Special Protection Areas (SPAs) are special sites designated under the EU
to protect rare, vulnerable and migratory birds. The
Directive came into force in April 1979. Marine SPAs
protect and manage areas that these birds use for
breeding, feeding, wintering or migration. Marine SPAs are also known as
European Marine Sites (EMS) and form part of the European network of Natura 2000
(also see here
The Birds Directive states
that conservation measures should be taken in both the land and sea areas. 103
UK SPAs include marine
components, defined as sites with “qualifying Birds
Directive Annex I species or regularly occurring migratory species that are
dependent on the marine environment for all or part of their lifecycle, where
these species are found in association with intertidal or
subtidal habitats.”1 There are five entirely marine SPAs in English, Northern Irish and Welsh waters, and 35
seabird colony SPA marine extensions across the UK.
The Directive does not prescribe
the selection process for SPAs. Guidelines on the site selection process and marine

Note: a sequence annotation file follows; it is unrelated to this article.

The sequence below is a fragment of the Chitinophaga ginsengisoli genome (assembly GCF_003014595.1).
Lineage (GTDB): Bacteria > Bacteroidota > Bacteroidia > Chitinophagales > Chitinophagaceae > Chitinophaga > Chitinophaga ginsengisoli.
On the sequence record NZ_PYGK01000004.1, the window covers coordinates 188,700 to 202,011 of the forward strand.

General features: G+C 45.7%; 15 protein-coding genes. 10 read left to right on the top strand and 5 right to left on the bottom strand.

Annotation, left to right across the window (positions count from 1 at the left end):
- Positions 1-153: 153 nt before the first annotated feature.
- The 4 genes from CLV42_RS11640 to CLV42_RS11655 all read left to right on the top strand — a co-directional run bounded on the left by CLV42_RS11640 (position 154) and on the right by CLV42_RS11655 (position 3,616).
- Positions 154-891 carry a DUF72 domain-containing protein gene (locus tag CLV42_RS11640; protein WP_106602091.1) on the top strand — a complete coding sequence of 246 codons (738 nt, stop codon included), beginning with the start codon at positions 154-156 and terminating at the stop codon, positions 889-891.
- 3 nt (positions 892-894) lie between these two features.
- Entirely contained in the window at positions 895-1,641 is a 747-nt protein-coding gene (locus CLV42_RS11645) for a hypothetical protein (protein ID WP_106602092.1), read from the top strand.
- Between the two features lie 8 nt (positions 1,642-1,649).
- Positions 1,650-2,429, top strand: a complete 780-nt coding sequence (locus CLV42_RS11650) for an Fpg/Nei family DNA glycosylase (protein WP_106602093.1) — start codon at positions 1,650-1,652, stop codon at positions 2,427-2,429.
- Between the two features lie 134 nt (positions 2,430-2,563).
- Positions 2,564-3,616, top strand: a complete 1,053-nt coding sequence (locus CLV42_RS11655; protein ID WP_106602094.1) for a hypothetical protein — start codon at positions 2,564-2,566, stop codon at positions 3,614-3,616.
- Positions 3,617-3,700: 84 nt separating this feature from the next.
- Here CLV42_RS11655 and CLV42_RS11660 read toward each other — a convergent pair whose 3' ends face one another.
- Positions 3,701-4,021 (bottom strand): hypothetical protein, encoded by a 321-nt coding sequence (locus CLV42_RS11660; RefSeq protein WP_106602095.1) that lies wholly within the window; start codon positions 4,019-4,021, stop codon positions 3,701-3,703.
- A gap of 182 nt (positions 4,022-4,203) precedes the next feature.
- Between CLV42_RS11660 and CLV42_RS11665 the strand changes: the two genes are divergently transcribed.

SPA identification were developed by the JNCC. Socio-economic considerations cannot be taken into
account when identifying site features or boundaries, rather,
site selection must be based entirely on
JNCC carries out research to assist in the identification of
marine SPAs in a UK context, including determining areas of UK waters where 44 species of marine birds aggregate.
There are four main types
of marine SPA:
- marine extensions to
existing seabird breeding colony SPAs
- inshore aggregations of
- offshore aggregations of
- other types of SPA
The relevant Statutory Nature
Conservation Body (SNH, NE, NRW, and DAERA for inshore waters up to 12
nautical miles from the coast, or JNCC for offshore waters from 12 to 200
nautical miles) then takes responsibility for
using the evidence to determine potential marine SPA areas to take forward for
public consultation. The Defra Secretary of State decides whether sites
should be classified. Defra informs the European
Commission once the Minister has classified an SPA.
For information on consultations please look on the websites for JNCC for offshore areas, SNH for Scottish territorial areas, and Natural
England for English territorial waters.
Entirely intertidal SPA sites can be managed under SSSI/ASSI mechanism,